Gluten is the name for a range of proteins found in wheat and some other grains such as barley and rye. The word comes from the latin word for glue, which is appropriate as it is gluten that gives dough its elasticity and helps bread rise and helps give bread its characteristic chewy texture.
Are oats and corn safe for someone with coeliac disease?
Oats contain avenin, a different type of gluten from gliadin, the problem protein in wheat. However the main cause of concern with oats is that of cross-contamination although it is relatively easy to find g-f certified oats. Bob’s Red Mill, a US company that grows oats on g-f dedicated fields and processes them in a dedicated g-f facility (along with over 70 other g-f products, including oat flour) note that ‘a small percentage of people with coeliac disease may not tolerate even the purest of oats’, so with this one it is a matter of careful trial.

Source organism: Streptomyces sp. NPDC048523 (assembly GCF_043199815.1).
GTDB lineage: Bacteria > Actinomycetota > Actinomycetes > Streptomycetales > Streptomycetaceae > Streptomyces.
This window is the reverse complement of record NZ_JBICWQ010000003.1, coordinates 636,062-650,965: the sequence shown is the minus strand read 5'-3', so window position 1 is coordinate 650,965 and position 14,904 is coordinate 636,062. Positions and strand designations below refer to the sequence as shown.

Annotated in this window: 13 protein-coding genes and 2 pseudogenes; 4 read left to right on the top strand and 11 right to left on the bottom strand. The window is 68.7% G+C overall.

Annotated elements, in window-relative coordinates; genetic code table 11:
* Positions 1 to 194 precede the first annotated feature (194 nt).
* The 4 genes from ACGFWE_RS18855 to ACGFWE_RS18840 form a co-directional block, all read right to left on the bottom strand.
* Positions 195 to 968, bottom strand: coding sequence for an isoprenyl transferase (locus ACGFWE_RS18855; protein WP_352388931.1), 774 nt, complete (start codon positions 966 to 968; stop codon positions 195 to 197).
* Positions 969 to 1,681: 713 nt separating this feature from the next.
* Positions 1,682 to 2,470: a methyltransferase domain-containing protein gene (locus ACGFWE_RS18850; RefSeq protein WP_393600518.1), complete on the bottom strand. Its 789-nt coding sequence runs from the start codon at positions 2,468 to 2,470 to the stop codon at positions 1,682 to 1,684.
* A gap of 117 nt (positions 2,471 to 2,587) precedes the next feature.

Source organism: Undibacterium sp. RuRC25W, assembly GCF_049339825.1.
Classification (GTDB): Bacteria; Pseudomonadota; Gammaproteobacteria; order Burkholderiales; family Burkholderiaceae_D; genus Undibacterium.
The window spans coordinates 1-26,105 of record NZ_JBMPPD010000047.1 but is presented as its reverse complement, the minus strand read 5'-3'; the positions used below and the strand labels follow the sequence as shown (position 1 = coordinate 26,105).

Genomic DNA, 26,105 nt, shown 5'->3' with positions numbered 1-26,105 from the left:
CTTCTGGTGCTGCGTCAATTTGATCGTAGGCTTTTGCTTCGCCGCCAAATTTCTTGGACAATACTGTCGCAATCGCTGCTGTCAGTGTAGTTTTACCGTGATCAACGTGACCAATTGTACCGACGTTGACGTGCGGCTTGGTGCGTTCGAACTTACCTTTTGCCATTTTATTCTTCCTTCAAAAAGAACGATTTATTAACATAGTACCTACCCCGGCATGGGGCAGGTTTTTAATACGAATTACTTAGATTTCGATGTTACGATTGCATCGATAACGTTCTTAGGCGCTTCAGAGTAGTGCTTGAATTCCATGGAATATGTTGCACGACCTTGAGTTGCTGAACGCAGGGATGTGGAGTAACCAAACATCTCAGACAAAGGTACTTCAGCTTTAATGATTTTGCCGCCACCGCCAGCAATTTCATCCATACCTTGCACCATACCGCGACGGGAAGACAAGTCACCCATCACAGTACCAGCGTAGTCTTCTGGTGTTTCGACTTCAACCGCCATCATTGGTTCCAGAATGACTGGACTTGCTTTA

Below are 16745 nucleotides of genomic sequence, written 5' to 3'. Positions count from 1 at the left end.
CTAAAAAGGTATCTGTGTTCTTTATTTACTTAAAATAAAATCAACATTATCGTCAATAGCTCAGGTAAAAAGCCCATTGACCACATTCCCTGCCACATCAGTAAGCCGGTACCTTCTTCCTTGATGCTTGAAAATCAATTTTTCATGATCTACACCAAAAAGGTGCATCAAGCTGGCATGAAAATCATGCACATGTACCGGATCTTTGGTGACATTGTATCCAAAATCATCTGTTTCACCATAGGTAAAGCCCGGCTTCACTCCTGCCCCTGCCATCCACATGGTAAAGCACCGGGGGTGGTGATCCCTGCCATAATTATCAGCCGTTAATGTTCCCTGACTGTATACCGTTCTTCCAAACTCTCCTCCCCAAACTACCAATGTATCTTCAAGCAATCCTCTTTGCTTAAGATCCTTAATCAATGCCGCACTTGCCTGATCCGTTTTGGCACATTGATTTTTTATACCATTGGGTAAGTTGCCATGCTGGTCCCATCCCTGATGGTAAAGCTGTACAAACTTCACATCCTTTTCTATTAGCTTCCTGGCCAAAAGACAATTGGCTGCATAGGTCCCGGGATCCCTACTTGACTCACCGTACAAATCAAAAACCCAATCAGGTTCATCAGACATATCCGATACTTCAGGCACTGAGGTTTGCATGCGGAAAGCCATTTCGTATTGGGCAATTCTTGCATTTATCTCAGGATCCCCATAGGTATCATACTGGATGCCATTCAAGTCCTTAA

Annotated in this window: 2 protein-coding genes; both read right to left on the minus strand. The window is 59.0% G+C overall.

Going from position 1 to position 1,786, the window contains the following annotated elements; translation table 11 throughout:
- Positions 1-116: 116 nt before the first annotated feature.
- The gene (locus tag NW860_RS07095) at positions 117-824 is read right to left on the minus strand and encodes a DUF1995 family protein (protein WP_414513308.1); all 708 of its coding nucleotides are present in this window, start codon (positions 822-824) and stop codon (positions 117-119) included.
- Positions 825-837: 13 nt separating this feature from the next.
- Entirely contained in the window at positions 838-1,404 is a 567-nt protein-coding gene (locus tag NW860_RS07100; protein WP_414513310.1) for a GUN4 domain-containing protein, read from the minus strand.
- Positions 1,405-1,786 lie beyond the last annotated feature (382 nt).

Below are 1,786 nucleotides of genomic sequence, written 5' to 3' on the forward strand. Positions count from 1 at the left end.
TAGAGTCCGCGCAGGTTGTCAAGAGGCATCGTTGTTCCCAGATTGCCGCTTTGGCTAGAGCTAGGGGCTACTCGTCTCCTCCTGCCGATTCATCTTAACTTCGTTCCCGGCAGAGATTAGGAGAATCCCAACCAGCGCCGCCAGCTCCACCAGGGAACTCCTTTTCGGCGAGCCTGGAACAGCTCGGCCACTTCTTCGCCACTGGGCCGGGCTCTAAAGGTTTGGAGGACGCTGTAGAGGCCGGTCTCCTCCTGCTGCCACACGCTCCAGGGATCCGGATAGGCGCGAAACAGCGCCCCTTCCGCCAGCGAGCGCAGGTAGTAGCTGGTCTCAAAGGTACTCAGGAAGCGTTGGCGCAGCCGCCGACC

Similarly, maize (corn) may also be problematic. Scientists at the university of Milan have discovered that maize prolamins contain amino acid sequences that resemble wheat gluten peptides that can cause problems for coeliacs.
Are there any grains that are safe for coeliacs to eat?
Unless they suffer cross-contamination issues, millet, sorghum, white, black and wild rice, as well as quinoa and amaranth, are all gluten-free. Despite the suffix ‘wheat,’ buckwheat, which has a nutty texture and taste and is nutritionally dense, is safe to eat.
Photograph by Sharon Drummond.